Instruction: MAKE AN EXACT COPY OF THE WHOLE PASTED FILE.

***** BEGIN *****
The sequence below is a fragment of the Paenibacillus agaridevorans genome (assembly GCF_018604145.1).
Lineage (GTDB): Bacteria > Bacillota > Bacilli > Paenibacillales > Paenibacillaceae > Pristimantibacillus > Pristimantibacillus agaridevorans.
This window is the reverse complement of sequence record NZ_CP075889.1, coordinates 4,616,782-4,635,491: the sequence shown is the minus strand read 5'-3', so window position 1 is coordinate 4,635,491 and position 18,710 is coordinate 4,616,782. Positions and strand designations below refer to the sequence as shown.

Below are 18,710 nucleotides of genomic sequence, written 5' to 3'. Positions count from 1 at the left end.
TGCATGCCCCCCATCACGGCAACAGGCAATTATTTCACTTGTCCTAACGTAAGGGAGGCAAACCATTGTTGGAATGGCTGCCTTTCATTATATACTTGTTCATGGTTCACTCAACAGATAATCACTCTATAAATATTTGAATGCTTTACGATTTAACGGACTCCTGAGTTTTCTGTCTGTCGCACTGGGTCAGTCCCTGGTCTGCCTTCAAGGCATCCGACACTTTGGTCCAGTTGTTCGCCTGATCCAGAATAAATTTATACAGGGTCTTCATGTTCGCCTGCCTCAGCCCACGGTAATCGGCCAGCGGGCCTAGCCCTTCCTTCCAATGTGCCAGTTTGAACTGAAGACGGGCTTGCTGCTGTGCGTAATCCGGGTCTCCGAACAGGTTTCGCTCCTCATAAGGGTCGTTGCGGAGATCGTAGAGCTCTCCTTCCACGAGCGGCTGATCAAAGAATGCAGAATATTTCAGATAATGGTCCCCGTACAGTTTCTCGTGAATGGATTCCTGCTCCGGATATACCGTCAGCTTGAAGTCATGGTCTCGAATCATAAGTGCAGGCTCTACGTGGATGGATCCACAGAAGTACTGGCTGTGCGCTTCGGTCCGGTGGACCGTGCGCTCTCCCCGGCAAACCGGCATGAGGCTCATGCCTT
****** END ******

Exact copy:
The sequence below is a fragment of the Paenibacillus agaridevorans genome (assembly GCF_018604145.1).
Lineage (GTDB): Bacteria > Bacillota > Bacilli > Paenibacillales > Paenibacillaceae > Pristimantibacillus > Pristimantibacillus agaridevorans.
This window is the reverse complement of sequence record NZ_CP075889.1, coordinates 4,616,782-4,635,491: the sequence shown is the minus strand read 5'-3', so window position 1 is coordinate 4,635,491 and position 18,710 is coordinate 4,616,782. Positions and strand designations below refer to the sequence as shown.

Below are 18,710 nucleotides of genomic sequence, written 5' to 3'. Positions count from 1 at the left end.
TGCATGCCCCCCATCACGGCAACAGGCAATTATTTCACTTGTCCTAACGTAAGGGAGGCAAACCATTGTTGGAATGGCTGCCTTTCATTATATACTTGTTCATGGTTCACTCAACAGATAATCACTCTATAAATATTTGAATGCTTTACGATTTAACGGACTCCTGAGTTTTCTGTCTGTCGCACTGGGTCAGTCCCTGGTCTGCCTTCAAGGCATCCGACACTTTGGTCCAGTTGTTCGCCTGATCCAGAATAAATTTATACAGGGTCTTCATGTTCGCCTGCCTCAGCCCACGGTAATCGGCCAGCGGGCCTAGCCCTTCCTTCCAATGTGCCAGTTTGAACTGAAGACGGGCTTGCTGCTGTGCGTAATCCGGGTCTCCGAACAGGTTTCGCTCCTCATAAGGGTCGTTGCGGAGATCGTAGAGCTCTCCTTCCACGAGCGGCTGATCAAAGAATGCAGAATATTTCAGATAATGGTCCCCGTACAGTTTCTCGTGAATGGATTCCTGCTCCGGATATACCGTCAGCTTGAAGTCATGGTCTCGAATCATAAGTGCAGGCTCTACGTGGATGGATCCACAGAAGTACTGGCTGTGCGCTTCGGTCCGGTGGACCGTGCGCTCTCCCCGGCAAACCGGCATGAGGCTCATGCCTT